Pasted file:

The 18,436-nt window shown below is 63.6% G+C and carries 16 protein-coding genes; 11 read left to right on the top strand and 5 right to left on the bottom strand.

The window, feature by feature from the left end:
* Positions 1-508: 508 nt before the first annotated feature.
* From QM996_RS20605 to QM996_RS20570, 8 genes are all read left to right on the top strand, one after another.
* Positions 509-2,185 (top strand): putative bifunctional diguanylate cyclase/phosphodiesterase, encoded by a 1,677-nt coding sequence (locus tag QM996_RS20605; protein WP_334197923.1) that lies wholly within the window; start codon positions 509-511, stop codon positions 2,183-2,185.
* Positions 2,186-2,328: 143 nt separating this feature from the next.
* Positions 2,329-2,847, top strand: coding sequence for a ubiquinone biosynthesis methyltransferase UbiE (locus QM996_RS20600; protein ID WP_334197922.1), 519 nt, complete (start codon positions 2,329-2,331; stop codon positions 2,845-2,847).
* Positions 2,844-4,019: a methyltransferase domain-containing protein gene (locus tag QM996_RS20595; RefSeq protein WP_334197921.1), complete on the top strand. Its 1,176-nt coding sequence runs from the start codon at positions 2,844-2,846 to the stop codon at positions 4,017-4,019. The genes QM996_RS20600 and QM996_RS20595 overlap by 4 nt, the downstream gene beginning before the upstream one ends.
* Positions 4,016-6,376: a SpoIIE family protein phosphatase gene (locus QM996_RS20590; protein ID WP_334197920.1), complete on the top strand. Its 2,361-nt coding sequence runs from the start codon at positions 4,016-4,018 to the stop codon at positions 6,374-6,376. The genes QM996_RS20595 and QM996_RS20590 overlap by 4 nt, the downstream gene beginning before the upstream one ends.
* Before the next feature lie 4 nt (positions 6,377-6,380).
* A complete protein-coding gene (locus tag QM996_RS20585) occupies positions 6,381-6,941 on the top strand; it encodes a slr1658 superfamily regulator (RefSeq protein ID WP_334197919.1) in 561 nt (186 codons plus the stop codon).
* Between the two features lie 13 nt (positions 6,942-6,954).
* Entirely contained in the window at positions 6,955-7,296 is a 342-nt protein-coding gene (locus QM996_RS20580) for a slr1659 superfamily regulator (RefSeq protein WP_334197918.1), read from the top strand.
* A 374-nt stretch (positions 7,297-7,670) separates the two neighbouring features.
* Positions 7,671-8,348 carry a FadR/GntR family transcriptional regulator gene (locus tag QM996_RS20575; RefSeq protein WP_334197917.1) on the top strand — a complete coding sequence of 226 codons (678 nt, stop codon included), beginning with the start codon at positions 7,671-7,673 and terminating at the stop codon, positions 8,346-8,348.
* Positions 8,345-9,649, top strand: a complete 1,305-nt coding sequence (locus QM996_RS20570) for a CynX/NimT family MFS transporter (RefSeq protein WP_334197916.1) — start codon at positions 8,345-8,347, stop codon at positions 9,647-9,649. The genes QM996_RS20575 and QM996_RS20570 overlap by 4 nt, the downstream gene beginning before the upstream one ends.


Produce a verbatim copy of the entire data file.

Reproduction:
The 18,436-nt window shown below is 63.6% G+C and carries 16 protein-coding genes; 11 read left to right on the top strand and 5 right to left on the bottom strand.

The window, feature by feature from the left end:
* Positions 1-508: 508 nt before the first annotated feature.
* From QM996_RS20605 to QM996_RS20570, 8 genes are all read left to right on the top strand, one after another.
* Positions 509-2,185 (top strand): putative bifunctional diguanylate cyclase/phosphodiesterase, encoded by a 1,677-nt coding sequence (locus tag QM996_RS20605; protein WP_334197923.1) that lies wholly within the window; start codon positions 509-511, stop codon positions 2,183-2,185.
* Positions 2,186-2,328: 143 nt separating this feature from the next.
* Positions 2,329-2,847, top strand: coding sequence for a ubiquinone biosynthesis methyltransferase UbiE (locus QM996_RS20600; protein ID WP_334197922.1), 519 nt, complete (start codon positions 2,329-2,331; stop codon positions 2,845-2,847).
* Positions 2,844-4,019: a methyltransferase domain-containing protein gene (locus tag QM996_RS20595; RefSeq protein WP_334197921.1), complete on the top strand. Its 1,176-nt coding sequence runs from the start codon at positions 2,844-2,846 to the stop codon at positions 4,017-4,019. The genes QM996_RS20600 and QM996_RS20595 overlap by 4 nt, the downstream gene beginning before the upstream one ends.
* Positions 4,016-6,376: a SpoIIE family protein phosphatase gene (locus QM996_RS20590; protein ID WP_334197920.1), complete on the top strand. Its 2,361-nt coding sequence runs from the start codon at positions 4,016-4,018 to the stop codon at positions 6,374-6,376. The genes QM996_RS20595 and QM996_RS20590 overlap by 4 nt, the downstream gene beginning before the upstream one ends.
* Before the next feature lie 4 nt (positions 6,377-6,380).
* A complete protein-coding gene (locus tag QM996_RS20585) occupies positions 6,381-6,941 on the top strand; it encodes a slr1658 superfamily regulator (RefSeq protein ID WP_334197919.1) in 561 nt (186 codons plus the stop codon).
* Between the two features lie 13 nt (positions 6,942-6,954).
* Entirely contained in the window at positions 6,955-7,296 is a 342-nt protein-coding gene (locus QM996_RS20580) for a slr1659 superfamily regulator (RefSeq protein WP_334197918.1), read from the top strand.
* A 374-nt stretch (positions 7,297-7,670) separates the two neighbouring features.
* Positions 7,671-8,348 carry a FadR/GntR family transcriptional regulator gene (locus tag QM996_RS20575; RefSeq protein WP_334197917.1) on the top strand — a complete coding sequence of 226 codons (678 nt, stop codon included), beginning with the start codon at positions 7,671-7,673 and terminating at the stop codon, positions 8,346-8,348.
* Positions 8,345-9,649, top strand: a complete 1,305-nt coding sequence (locus QM996_RS20570) for a CynX/NimT family MFS transporter (RefSeq protein WP_334197916.1) — start codon at positions 8,345-8,347, stop codon at positions 9,647-9,649. The genes QM996_RS20575 and QM996_RS20570 overlap by 4 nt, the downstream gene beginning before the upstream one ends.